In short, yes. Although you can do anything in ACA that you can do in Azure Functions (especially since you can choose to host the Functions runtime in a container and host it in ACA!), the Functions platform has some areas it really shines. Lets have a look at a few use cases and compare the two.
|Azure Container Apps
|Single HTTP API
|Potentially good fit, depending on your requirements around response times and your usage patterns; cold start may be an issue.
Azure Container Instances
|Multiple HTTP APIs
|Potential fit, depending on resource requirements and number of APIs. Per-container pricing may result in higher costs than other options.
|Potential fit, especially if you can use a Premium Plan or App Service Plan. Good fit if you don't care about cold start times.
|Azure Kubernetes Service
|Potential fit. May work out cheaper than standard App Service depending on resource requirements.
Azure Container Instances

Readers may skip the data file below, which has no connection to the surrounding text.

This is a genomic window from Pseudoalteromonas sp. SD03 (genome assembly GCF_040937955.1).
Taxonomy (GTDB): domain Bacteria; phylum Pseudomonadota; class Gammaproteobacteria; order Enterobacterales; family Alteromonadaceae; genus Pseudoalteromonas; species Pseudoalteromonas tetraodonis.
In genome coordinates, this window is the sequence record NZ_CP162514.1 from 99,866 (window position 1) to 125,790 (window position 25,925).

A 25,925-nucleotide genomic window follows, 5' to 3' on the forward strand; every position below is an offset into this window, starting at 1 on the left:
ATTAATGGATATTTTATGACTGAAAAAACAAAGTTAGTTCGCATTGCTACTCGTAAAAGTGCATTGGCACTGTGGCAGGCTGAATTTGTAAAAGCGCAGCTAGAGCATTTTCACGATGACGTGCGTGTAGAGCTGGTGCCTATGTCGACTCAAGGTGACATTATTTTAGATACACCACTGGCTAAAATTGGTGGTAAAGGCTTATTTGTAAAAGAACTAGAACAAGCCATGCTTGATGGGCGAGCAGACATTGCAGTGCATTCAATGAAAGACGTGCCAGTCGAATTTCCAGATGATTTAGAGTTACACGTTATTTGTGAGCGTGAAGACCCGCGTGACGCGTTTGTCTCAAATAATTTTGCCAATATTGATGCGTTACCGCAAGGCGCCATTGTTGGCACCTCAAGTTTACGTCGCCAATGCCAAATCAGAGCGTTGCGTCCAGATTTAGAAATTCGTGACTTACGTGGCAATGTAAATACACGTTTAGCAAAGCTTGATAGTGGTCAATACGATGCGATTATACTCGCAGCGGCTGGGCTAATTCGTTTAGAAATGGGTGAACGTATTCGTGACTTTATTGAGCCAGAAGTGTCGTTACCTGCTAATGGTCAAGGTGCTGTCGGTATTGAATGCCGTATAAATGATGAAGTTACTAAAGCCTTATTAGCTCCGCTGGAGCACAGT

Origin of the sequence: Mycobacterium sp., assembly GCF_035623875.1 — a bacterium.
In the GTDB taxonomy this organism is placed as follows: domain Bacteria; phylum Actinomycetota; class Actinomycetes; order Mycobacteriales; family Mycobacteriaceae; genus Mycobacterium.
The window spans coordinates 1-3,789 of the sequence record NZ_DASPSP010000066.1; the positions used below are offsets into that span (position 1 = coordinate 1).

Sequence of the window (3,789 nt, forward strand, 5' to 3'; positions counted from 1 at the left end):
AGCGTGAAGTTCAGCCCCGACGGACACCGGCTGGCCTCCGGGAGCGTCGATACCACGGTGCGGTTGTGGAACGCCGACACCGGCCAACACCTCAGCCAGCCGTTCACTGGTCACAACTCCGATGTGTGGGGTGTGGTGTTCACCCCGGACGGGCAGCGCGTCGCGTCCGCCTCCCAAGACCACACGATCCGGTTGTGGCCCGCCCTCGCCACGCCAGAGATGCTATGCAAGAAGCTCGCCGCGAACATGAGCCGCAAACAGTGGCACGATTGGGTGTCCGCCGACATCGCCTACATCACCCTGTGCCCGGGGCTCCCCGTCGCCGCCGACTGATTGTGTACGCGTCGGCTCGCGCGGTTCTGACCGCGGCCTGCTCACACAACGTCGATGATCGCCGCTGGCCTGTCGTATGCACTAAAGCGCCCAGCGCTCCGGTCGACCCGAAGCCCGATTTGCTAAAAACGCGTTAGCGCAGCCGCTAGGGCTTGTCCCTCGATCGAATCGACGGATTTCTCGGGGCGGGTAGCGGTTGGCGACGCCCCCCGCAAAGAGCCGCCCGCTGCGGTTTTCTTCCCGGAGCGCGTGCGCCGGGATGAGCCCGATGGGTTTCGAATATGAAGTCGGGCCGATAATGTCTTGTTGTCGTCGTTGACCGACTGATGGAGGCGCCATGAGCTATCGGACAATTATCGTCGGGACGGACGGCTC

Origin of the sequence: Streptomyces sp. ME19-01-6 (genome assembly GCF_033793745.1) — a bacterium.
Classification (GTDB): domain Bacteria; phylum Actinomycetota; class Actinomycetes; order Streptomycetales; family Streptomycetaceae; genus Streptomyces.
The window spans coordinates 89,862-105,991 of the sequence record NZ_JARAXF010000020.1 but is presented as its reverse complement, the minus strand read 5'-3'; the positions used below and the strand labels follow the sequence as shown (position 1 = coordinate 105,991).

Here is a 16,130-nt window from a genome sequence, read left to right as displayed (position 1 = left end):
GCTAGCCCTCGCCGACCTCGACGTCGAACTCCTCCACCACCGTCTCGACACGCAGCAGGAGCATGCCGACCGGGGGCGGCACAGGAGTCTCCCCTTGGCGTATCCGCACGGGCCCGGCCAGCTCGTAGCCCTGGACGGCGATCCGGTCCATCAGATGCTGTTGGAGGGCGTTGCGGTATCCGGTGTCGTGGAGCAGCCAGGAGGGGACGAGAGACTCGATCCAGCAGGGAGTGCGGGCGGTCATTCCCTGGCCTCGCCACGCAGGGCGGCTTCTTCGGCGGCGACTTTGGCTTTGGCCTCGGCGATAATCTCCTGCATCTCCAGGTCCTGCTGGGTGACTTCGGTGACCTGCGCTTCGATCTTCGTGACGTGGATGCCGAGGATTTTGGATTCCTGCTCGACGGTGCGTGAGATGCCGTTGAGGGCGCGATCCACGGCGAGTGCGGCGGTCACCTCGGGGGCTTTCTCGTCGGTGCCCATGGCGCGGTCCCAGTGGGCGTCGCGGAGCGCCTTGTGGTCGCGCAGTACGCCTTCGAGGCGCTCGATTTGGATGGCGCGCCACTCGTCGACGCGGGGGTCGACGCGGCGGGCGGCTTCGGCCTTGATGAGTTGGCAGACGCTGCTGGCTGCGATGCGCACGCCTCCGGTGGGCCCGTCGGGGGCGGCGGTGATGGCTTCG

|Good fit. Automatic scale out and the number of free requests make this a cost effect way for low to medium numbers of messages.
|App Service (via a WebJob)
|Reasonable fit (using Dapr Cron binding or similar). Also, the team is working on support for Jobs.
|Good fit, using Timer triggered functions.
|App Service (via a WebJob)
|Average fit; Dapr can be used to host Logic Apps workflows in a container app, but this might prove excessively complex.
|Good fit, using Durable Functions
There are a number of other differentiators that might push you down one route or another. Here are a few of the more obvious ones:
Do you need vNet integration?
At the moment, vNet integration is not available in an Azure Functions Consumption plan. If you need this, you'll need a Premium or Dedicated plan, to use an App Service Environment, or to self host. See https://learn.microsoft.com/en-us/azure/azure-functions/functions-networking-options for more information.